a view to it actually being read by large numbers of people. Simply
X-posting to large numbers of irrelevant newsgroups is not creative
trolling - it is just spam and should be avoided.
The experienced troller spends time carefully choosing the right subject
and delivering it to the right newsgroup. With trolls, delivery is just
as important as the subject.
Start the troll in a reasonable and erudite manner. You have to engage
your readers' interest and draw them in.
Never give too much away at
the start - although a brief abstract with hints of what's to come can
Construct your troll in a manner to make it readable. Use short paragraphs
and lots of white space. Keep line length below eighty characters. Use a
liberal amount of emphasis and even the occasional illustration.
rule of thumb is that as your troll becomes more and more ludicrous put
extra effort into the presentation - this keeps the mug punter confused.
Let confusion and chaos be your goal
Section 3: Content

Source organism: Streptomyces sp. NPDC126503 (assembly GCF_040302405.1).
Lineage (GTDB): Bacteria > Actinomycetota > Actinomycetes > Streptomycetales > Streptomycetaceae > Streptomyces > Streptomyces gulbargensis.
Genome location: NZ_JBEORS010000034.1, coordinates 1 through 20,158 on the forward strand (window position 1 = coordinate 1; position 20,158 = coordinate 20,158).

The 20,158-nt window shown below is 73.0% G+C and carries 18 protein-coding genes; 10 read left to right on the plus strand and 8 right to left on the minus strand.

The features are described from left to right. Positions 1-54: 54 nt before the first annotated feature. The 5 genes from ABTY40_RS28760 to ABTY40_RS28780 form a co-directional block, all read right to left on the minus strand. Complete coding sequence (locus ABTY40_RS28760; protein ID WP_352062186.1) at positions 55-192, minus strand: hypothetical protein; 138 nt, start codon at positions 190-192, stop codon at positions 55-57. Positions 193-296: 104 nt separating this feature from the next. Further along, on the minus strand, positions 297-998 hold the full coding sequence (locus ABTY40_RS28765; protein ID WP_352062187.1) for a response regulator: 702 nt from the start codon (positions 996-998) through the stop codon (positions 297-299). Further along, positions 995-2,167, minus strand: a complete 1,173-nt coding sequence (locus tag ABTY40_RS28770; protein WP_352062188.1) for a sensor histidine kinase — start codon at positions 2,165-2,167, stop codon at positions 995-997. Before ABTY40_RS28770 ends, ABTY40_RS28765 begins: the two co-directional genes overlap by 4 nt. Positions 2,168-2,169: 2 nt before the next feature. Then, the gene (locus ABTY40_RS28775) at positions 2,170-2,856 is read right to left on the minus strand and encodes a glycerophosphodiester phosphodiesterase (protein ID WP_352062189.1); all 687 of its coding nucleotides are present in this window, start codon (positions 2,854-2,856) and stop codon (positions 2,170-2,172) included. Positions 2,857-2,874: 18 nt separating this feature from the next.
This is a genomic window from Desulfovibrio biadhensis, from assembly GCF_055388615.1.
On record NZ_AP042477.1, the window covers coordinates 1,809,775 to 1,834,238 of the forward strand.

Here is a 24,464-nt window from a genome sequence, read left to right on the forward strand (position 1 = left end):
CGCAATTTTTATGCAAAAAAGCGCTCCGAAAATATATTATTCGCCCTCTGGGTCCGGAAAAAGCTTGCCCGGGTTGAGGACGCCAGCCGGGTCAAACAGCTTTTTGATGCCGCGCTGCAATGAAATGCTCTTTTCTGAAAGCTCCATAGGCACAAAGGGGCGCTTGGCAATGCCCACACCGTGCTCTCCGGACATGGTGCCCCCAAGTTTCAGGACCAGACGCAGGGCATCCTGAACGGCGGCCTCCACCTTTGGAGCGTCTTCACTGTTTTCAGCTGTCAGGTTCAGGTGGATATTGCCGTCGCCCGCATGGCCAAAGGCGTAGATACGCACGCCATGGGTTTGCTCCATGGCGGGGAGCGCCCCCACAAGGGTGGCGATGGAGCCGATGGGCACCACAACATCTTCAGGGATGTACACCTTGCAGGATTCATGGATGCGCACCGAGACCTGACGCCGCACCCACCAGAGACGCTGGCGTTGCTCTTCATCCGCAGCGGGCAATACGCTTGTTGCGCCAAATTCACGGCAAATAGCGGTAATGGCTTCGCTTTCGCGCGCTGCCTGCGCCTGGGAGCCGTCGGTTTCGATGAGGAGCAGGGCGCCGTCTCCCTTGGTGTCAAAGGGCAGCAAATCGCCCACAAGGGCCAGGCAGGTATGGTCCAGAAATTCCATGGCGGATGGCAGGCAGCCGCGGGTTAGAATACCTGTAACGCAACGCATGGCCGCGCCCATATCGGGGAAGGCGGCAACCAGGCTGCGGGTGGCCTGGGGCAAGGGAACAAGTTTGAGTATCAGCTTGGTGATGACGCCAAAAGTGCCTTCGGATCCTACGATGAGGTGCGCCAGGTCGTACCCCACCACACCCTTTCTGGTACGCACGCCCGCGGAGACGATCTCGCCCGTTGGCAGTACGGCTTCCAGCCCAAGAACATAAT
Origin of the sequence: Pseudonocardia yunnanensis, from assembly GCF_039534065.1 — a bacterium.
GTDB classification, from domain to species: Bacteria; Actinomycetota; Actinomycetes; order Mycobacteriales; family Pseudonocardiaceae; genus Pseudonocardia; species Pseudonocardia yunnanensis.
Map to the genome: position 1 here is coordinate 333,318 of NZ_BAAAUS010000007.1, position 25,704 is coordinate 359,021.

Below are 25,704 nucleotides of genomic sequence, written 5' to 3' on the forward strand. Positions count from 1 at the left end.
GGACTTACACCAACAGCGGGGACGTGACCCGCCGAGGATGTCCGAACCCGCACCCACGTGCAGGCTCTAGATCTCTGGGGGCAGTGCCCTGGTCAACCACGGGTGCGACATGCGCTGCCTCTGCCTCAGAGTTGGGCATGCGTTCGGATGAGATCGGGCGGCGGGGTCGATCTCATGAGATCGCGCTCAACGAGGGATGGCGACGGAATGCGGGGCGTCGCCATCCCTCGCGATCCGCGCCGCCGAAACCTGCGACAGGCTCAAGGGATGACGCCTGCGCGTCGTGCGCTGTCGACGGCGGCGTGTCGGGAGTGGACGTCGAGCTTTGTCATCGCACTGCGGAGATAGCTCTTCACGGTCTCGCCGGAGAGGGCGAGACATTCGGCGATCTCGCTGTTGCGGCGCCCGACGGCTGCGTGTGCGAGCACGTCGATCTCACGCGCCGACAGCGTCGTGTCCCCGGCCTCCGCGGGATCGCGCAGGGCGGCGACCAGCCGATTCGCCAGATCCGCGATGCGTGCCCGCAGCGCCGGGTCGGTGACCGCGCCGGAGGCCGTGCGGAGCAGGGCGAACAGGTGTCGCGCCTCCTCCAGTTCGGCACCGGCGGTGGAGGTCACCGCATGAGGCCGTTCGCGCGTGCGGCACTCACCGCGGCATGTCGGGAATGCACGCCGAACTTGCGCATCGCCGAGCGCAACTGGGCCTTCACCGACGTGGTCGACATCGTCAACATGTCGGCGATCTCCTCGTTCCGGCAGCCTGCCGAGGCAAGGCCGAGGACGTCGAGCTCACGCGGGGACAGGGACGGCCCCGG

Make your subject a relevant one. Posting "Star Trek Sucks" into hk.forsale
is not going to work very well and is liable to utterly destroy your hard
earned reputation as a troller overnight.
You do not have to make the subject clear. Trolls are aimed at two audiences,
the respondees and the lurkers.
The best trolls reveal their true subject
only to the lurkers. In every sense those who reply to your troll are your
tools. So choose a theme for your troll and stick to it.
Outwardly you need to appear sincere, but at the same time you have to tell
your *real* audience that this is blatant flamebait. Your skill is shown in
the easy way that you manipulate large areas of the Usenet community into
making public fools of themselves.
Section 4: Newsgroup Selection
Choice of newsgroup is as important as the subject, tone and structure of
the troll. You want to appeal to each group you X-post into to ensure
responses from each group.
A well delivered troll will anticipate what
those responses will be and thus ensure that contradictions will arise
amongst the different groups that you are setting up.
Posting "USA Sucks" to alt.nuke.the.USA, alt.usa-sucks, aus.flame.usa
This is totally on-topic and obvious. A truly useless troll.
Posting "God Doesn't Exist" to all the alt.religion newsgroups
Here you are being too obvious. People recognise this sort of
trouble making and have usually learned not to respond to it.
However, if your troll is well written you can actually entrap
a lot of newbies.
This, if executed correctly, can be exploited
to cause great offence to those more experienced troll avoiders